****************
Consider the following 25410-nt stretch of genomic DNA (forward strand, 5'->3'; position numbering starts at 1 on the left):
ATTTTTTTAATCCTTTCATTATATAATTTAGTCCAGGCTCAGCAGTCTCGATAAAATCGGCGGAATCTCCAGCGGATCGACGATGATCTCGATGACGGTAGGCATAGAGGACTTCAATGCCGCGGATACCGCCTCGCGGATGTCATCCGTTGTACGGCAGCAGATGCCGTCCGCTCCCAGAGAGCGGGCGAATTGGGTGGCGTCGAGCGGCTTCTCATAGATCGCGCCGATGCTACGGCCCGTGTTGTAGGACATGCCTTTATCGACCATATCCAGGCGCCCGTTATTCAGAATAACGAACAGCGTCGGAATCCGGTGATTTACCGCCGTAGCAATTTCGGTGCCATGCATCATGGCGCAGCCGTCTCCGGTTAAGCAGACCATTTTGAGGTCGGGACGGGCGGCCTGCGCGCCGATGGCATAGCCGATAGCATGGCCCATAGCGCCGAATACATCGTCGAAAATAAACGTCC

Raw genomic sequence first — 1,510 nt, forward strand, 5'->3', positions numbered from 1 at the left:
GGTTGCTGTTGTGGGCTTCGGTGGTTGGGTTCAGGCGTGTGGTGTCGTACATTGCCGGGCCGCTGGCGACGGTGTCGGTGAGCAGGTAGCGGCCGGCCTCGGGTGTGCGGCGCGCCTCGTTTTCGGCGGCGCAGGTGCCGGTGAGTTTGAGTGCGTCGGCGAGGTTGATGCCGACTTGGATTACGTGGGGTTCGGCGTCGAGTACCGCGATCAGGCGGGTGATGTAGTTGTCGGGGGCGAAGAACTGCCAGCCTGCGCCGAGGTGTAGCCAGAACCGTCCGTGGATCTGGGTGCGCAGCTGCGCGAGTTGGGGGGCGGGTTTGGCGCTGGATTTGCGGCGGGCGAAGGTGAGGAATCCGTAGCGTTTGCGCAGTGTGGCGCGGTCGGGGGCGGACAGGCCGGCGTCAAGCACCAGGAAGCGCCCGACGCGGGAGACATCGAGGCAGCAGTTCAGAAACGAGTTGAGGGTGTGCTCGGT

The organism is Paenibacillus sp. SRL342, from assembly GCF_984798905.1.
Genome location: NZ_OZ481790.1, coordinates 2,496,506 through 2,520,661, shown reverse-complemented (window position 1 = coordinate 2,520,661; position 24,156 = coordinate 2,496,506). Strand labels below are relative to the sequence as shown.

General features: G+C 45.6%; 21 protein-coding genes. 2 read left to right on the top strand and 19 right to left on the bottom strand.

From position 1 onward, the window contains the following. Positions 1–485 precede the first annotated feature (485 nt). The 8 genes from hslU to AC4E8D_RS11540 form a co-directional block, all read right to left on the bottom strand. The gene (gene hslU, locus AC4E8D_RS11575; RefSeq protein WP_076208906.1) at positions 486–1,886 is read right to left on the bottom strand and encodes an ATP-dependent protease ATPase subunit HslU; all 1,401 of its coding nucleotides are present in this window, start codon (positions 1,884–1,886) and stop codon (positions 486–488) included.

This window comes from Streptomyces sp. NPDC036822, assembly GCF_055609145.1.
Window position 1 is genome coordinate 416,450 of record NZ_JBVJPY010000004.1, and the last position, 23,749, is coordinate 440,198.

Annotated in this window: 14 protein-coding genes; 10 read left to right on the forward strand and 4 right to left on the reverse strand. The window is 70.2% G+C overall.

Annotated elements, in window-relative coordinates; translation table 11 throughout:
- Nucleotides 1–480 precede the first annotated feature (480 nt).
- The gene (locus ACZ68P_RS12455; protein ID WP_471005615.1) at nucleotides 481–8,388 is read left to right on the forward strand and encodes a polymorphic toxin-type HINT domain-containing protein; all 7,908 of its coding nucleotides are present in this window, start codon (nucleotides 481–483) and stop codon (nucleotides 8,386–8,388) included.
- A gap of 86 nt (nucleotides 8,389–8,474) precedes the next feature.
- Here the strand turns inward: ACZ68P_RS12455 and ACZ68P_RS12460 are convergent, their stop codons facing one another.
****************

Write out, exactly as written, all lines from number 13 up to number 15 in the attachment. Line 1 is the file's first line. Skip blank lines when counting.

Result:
- Nucleotides 1–480 precede the first annotated feature (480 nt).
- The gene (locus ACZ68P_RS12455; protein ID WP_471005615.1) at nucleotides 481–8,388 is read left to right on the forward strand and encodes a polymorphic toxin-type HINT domain-containing protein; all 7,908 of its coding nucleotides are present in this window, start codon (nucleotides 481–483) and stop codon (nucleotides 8,386–8,388) included.
- A gap of 86 nt (nucleotides 8,389–8,474) precedes the next feature.